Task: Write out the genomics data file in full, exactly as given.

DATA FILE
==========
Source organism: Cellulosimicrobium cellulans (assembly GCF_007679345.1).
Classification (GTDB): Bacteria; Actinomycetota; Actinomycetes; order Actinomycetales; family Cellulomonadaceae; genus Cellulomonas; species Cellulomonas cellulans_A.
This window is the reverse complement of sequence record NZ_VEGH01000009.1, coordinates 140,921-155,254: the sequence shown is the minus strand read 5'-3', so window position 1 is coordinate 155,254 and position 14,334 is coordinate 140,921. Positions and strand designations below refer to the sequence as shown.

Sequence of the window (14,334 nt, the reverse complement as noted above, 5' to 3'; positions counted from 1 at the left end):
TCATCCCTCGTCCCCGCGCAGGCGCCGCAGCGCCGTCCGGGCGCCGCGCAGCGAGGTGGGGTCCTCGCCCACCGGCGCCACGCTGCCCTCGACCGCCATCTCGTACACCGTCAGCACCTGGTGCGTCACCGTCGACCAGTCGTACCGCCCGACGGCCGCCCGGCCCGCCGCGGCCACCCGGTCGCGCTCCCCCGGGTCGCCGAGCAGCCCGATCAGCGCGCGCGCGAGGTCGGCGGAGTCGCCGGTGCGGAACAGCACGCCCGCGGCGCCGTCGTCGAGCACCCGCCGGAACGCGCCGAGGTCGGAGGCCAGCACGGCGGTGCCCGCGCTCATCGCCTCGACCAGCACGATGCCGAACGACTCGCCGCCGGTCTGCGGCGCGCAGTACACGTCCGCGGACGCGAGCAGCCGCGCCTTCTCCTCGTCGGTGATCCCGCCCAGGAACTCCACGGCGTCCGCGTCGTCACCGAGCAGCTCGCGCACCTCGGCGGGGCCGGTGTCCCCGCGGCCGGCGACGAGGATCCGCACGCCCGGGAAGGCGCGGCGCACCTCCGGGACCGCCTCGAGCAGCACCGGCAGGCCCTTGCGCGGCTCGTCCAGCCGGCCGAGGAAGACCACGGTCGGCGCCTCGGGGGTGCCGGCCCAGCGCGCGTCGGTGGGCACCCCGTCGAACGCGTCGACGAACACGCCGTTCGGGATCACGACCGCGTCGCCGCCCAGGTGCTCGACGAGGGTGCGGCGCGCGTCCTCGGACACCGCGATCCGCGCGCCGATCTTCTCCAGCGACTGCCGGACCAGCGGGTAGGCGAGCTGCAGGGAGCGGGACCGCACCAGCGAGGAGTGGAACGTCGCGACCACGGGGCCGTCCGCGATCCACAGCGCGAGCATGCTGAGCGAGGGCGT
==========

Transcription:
Source organism: Cellulosimicrobium cellulans (assembly GCF_007679345.1).
Classification (GTDB): Bacteria; Actinomycetota; Actinomycetes; order Actinomycetales; family Cellulomonadaceae; genus Cellulomonas; species Cellulomonas cellulans_A.
This window is the reverse complement of sequence record NZ_VEGH01000009.1, coordinates 140,921-155,254: the sequence shown is the minus strand read 5'-3', so window position 1 is coordinate 155,254 and position 14,334 is coordinate 140,921. Positions and strand designations below refer to the sequence as shown.

Sequence of the window (14,334 nt, the reverse complement as noted above, 5' to 3'; positions counted from 1 at the left end):
TCATCCCTCGTCCCCGCGCAGGCGCCGCAGCGCCGTCCGGGCGCCGCGCAGCGAGGTGGGGTCCTCGCCCACCGGCGCCACGCTGCCCTCGACCGCCATCTCGTACACCGTCAGCACCTGGTGCGTCACCGTCGACCAGTCGTACCGCCCGACGGCCGCCCGGCCCGCCGCGGCCACCCGGTCGCGCTCCCCCGGGTCGCCGAGCAGCCCGATCAGCGCGCGCGCGAGGTCGGCGGAGTCGCCGGTGCGGAACAGCACGCCCGCGGCGCCGTCGTCGAGCACCCGCCGGAACGCGCCGAGGTCGGAGGCCAGCACGGCGGTGCCCGCGCTCATCGCCTCGACCAGCACGATGCCGAACGACTCGCCGCCGGTCTGCGGCGCGCAGTACACGTCCGCGGACGCGAGCAGCCGCGCCTTCTCCTCGTCGGTGATCCCGCCCAGGAACTCCACGGCGTCCGCGTCGTCACCGAGCAGCTCGCGCACCTCGGCGGGGCCGGTGTCCCCGCGGCCGGCGACGAGGATCCGCACGCCCGGGAAGGCGCGGCGCACCTCCGGGACCGCCTCGAGCAGCACCGGCAGGCCCTTGCGCGGCTCGTCCAGCCGGCCGAGGAAGACCACGGTCGGCGCCTCGGGGGTGCCGGCCCAGCGCGCGTCGGTGGGCACCCCGTCGAACGCGTCGACGAACACGCCGTTCGGGATCACGACCGCGTCGCCGCCCAGGTGCTCGACGAGGGTGCGGCGCGCGTCCTCGGACACCGCGATCCGCGCGCCGATCTTCTCCAGCGACTGCCGGACCAGCGGGTAGGCGAGCTGCAGGGAGCGGGACCGCACCAGCGAGGAGTGGAACGTCGCGACCACGGGGCCGTCCGCGATCCACAGCGCGAGCATGCTGAGCGAGGGCGT